Franken takes aim at ‘stalker apps’

Sen. Al Franken (D-Minn.) wants to keep mobile apps from secretly tracking users.

“Right now, companies — some legitimate, some not — are collecting your location and giving it to whomever they want,” he said in a statement on Thursday.

{mosads}Franken, who is chairman of the Senate Judiciary subcommittee on Privacy, introduced an updated version of his Location Privacy Protection Act, which would require companies to get users’ permission before collecting or sharing location information from their smartphones, tablets and in-car navigation systems. In 2012, the Senate Judiciary Committee passed Franken’s original bill.

The new bill, which is backed by Sens. Chris Coons (D-Del.) and Elizabeth Warren (D-Mass.), would require companies collecting location information from more than 1,000 devices to disclose their data collection and sharing practices.

It would also ban “stalker apps,” which are designed to collect and share a user’s location information without that user knowing. If enacted, the bill would allow law enforcement officials to seize proceeds from the creation and sale of such apps and redirect the proceeds to anti-stalking organizations.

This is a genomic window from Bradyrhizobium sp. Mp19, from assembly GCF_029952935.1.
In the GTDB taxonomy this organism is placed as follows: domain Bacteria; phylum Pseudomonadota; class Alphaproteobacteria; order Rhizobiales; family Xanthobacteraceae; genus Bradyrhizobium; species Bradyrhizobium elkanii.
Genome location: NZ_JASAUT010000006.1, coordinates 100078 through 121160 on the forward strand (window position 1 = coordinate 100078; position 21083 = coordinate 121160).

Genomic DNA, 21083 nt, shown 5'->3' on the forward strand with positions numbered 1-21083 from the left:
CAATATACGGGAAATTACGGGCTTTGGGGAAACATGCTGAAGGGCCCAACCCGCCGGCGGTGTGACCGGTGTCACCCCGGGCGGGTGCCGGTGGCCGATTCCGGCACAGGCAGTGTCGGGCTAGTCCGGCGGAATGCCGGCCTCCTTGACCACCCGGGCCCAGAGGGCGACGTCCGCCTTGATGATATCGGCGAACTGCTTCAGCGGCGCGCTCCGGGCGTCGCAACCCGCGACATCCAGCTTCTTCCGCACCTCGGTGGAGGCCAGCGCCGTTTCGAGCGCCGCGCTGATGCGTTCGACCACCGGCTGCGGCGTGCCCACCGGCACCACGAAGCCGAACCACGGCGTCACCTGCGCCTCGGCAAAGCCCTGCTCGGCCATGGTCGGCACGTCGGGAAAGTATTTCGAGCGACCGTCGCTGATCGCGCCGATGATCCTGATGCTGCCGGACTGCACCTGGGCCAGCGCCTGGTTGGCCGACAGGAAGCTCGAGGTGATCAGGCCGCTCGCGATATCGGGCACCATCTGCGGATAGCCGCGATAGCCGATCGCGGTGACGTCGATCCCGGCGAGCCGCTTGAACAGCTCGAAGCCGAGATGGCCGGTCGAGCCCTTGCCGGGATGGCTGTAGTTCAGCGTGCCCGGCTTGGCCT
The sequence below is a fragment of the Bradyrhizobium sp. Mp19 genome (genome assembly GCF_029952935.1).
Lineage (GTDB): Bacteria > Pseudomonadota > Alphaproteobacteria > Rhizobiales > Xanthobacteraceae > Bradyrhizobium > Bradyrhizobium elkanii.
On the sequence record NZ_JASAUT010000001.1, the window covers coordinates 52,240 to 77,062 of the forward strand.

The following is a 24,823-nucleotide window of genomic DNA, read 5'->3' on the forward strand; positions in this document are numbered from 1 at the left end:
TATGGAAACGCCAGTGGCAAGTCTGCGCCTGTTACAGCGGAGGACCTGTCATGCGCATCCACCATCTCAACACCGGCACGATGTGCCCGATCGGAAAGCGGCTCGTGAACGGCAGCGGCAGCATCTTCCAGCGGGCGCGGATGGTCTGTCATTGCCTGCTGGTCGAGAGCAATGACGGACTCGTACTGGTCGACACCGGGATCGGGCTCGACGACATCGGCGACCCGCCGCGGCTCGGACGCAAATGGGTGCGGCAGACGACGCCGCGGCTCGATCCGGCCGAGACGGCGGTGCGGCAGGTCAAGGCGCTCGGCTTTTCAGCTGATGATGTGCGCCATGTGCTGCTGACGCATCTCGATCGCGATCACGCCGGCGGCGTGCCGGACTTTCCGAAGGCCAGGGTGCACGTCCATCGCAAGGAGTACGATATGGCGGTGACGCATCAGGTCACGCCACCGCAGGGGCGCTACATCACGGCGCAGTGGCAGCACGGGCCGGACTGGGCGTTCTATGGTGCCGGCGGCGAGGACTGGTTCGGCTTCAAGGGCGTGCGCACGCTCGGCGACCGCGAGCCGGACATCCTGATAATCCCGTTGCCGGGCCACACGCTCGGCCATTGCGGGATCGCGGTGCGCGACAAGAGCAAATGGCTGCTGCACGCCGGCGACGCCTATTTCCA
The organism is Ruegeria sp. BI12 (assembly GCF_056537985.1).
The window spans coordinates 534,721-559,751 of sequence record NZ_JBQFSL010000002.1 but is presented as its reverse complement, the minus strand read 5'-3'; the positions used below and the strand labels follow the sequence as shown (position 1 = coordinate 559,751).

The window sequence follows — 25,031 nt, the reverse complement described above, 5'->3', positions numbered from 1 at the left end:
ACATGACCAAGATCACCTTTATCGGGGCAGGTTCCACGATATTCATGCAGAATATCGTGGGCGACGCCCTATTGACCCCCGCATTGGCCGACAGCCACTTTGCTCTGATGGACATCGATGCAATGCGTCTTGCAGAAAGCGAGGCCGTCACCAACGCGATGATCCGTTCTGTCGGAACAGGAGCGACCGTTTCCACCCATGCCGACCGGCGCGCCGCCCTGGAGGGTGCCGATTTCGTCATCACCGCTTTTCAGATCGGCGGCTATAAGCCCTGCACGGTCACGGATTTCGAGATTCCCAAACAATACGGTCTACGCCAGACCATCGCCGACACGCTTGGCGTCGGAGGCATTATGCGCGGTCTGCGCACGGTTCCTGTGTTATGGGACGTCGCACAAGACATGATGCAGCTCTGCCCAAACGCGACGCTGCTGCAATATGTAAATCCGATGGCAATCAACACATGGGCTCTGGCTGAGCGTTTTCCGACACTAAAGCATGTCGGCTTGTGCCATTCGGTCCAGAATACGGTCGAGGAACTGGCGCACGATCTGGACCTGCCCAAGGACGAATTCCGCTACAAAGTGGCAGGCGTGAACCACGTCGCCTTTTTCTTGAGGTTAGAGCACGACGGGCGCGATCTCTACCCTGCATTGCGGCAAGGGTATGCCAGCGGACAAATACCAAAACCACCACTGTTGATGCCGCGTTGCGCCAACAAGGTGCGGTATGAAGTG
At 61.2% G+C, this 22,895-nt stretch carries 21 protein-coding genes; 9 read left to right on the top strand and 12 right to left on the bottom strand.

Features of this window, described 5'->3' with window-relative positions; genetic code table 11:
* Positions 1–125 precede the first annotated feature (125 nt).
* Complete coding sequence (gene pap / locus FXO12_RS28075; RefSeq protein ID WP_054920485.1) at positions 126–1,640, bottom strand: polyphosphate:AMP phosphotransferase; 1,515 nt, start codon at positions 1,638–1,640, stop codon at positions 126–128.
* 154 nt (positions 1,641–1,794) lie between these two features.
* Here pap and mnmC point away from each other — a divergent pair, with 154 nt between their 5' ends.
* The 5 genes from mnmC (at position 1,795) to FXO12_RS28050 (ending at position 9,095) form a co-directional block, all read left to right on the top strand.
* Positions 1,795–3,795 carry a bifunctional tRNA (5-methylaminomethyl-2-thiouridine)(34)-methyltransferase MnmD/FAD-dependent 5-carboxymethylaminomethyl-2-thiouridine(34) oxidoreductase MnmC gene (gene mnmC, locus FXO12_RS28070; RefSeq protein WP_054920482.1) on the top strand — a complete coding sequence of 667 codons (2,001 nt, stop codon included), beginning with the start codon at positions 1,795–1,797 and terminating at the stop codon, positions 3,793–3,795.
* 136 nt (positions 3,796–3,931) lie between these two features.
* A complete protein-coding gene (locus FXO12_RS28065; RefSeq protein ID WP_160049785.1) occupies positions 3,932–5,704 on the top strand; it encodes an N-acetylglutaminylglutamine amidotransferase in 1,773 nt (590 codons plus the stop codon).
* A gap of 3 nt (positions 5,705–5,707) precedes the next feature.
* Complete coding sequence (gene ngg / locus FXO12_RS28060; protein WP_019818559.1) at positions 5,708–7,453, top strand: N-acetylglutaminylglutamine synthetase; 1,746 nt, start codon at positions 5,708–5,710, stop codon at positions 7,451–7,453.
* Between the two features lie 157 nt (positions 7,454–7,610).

“My bill would finally put an end to GPS stalking apps that allow abusers to secretly track their victims,” he said, pointing to “victims of domestic violence and stalking victims” who are unknowingly tracked through these “stalker apps.”

Franken said his bill “would also give consumers more control over their very sensitive location data.”

“Tens of millions of Americans have smartphones now. And the companies that make the software on your phone, including apps, can track your location at any time,” he said. 

Tags Al Franken Smartphones

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